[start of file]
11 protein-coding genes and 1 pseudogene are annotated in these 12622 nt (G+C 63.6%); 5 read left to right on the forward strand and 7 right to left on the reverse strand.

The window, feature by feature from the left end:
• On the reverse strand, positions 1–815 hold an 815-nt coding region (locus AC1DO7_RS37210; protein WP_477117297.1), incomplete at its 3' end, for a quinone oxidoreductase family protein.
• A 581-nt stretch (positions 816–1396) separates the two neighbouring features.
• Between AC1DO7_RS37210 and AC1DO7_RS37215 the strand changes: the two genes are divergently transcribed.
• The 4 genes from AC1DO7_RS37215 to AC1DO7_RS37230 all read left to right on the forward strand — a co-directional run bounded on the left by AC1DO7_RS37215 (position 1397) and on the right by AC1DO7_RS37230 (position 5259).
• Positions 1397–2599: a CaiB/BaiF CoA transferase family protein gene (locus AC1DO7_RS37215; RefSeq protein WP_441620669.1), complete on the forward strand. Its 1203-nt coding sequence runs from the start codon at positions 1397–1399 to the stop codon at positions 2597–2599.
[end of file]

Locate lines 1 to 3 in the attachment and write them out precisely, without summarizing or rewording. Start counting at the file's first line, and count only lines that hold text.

11 protein-coding genes and 1 pseudogene are annotated in these 12622 nt (G+C 63.6%); 5 read left to right on the forward strand and 7 right to left on the reverse strand.

The window, feature by feature from the left end:
• On the reverse strand, positions 1–815 hold an 815-nt coding region (locus AC1DO7_RS37210; protein WP_477117297.1), incomplete at its 3' end, for a quinone oxidoreductase family protein.